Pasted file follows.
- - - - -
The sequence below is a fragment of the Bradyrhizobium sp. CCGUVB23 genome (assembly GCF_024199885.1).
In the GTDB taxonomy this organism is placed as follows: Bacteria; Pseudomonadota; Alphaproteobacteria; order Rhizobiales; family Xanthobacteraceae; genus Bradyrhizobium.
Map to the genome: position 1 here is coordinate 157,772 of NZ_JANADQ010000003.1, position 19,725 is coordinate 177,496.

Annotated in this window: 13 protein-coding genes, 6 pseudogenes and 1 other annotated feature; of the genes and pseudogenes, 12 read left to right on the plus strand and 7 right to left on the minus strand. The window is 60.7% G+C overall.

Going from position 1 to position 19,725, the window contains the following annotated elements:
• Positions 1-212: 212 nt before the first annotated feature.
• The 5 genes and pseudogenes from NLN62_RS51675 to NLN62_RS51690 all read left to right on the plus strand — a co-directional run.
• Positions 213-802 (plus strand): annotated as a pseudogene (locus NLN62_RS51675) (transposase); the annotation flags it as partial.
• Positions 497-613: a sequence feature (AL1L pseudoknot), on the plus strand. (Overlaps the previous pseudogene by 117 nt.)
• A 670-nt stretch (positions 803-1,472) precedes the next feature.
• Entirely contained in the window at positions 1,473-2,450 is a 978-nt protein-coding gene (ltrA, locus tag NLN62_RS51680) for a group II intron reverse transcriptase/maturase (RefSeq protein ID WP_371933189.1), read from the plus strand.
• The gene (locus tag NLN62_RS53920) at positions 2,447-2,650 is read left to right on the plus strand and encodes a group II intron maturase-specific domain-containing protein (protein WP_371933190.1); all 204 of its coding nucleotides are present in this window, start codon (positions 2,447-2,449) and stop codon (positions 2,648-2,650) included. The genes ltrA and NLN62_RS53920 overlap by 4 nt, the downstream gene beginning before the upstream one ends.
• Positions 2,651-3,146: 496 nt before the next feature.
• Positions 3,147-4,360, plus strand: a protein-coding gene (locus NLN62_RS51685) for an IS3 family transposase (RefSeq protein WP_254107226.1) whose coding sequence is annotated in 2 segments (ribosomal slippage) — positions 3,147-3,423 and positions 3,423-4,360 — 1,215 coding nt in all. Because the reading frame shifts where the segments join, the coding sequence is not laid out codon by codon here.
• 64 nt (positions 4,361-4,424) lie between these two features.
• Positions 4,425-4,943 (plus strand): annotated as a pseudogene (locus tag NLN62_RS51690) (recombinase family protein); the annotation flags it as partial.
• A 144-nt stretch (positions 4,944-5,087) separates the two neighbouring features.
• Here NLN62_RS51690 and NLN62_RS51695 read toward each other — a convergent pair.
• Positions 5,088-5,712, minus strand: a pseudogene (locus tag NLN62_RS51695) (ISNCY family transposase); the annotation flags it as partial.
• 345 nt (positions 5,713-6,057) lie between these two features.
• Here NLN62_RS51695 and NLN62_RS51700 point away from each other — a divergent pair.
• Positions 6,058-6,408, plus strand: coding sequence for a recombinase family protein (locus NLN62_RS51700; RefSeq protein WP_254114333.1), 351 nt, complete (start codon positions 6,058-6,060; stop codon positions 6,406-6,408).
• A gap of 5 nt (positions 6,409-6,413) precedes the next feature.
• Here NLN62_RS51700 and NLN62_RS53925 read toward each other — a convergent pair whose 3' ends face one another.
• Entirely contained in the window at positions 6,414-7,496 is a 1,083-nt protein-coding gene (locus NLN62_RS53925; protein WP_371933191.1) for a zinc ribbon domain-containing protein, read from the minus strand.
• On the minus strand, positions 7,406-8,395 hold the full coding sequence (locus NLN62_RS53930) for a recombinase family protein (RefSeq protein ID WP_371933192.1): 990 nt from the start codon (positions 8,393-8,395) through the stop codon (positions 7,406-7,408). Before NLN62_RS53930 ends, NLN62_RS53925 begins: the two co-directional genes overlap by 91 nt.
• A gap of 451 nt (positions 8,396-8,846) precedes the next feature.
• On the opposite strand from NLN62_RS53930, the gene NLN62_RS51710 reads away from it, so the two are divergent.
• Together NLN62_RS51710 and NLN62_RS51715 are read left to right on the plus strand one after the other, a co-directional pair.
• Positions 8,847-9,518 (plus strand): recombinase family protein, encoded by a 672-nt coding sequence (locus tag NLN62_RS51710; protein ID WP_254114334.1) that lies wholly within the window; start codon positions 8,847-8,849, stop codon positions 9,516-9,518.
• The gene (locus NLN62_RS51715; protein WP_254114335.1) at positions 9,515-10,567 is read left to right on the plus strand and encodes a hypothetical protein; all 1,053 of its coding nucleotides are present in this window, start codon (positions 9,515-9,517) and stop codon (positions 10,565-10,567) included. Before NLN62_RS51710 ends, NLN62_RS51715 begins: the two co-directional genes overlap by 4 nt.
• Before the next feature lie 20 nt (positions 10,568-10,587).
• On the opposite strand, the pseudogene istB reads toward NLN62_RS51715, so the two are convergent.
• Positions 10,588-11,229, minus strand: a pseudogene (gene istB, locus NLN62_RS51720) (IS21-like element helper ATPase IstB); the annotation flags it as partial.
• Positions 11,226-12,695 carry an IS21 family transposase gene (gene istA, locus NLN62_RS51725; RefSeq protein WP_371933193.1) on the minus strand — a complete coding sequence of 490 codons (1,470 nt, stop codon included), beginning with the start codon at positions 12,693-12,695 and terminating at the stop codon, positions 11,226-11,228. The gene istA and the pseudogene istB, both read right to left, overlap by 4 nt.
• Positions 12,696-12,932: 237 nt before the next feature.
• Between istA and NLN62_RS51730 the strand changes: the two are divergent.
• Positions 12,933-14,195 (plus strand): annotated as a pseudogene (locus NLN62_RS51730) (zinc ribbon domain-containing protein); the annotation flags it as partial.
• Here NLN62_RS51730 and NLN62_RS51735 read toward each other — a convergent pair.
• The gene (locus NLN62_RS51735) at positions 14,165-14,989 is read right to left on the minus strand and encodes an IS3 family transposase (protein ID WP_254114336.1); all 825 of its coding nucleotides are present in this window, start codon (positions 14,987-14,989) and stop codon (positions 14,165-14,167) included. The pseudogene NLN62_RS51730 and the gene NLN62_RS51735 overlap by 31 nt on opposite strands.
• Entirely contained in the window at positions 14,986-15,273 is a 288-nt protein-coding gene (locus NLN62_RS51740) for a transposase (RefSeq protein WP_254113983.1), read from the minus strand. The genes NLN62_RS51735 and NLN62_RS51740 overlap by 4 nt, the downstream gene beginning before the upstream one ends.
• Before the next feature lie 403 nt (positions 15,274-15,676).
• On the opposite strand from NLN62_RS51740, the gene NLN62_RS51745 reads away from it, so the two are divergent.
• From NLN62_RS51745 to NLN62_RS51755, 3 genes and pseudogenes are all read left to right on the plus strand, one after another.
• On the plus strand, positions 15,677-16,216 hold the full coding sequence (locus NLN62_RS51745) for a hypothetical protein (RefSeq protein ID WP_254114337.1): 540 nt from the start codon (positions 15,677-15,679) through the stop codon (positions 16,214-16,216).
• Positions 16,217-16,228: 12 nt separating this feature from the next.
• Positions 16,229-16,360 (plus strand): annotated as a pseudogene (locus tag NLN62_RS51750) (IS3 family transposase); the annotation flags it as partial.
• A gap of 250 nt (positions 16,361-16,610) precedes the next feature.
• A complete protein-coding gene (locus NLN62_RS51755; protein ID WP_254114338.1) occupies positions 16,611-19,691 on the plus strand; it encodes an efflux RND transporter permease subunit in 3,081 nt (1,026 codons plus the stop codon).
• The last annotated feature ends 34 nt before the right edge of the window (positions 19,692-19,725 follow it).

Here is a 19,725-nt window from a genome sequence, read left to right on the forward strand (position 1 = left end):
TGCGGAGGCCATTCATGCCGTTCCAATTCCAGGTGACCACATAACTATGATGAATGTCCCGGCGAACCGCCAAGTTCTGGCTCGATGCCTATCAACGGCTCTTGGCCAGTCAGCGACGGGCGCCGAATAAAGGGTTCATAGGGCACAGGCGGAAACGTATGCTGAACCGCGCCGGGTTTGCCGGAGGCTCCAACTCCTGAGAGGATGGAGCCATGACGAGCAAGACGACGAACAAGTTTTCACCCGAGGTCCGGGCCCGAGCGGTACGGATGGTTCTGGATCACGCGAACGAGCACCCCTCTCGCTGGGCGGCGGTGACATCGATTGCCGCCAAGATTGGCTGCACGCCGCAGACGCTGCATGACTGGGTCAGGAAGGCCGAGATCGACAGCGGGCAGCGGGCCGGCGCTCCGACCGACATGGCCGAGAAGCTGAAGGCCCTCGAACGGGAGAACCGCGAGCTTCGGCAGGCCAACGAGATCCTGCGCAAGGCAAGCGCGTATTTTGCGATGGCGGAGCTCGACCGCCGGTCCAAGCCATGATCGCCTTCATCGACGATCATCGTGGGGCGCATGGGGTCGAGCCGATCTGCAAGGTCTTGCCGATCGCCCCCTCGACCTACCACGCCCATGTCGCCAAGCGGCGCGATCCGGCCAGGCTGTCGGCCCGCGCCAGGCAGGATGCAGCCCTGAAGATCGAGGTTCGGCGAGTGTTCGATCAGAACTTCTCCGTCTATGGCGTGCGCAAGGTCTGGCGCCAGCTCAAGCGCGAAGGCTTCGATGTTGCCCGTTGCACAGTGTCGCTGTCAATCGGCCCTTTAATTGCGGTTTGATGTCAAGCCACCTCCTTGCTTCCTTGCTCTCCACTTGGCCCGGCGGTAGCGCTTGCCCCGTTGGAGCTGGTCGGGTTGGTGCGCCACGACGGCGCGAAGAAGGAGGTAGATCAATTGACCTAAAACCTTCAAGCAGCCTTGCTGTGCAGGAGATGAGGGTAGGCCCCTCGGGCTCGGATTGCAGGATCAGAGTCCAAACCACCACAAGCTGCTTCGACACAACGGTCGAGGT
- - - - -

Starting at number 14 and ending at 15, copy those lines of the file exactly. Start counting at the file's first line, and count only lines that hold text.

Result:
• Positions 3,147-4,360, plus strand: a protein-coding gene (locus NLN62_RS51685) for an IS3 family transposase (RefSeq protein WP_254107226.1) whose coding sequence is annotated in 2 segments (ribosomal slippage) — positions 3,147-3,423 and positions 3,423-4,360 — 1,215 coding nt in all. Because the reading frame shifts where the segments join, the coding sequence is not laid out codon by codon here.
• 64 nt (positions 4,361-4,424) lie between these two features.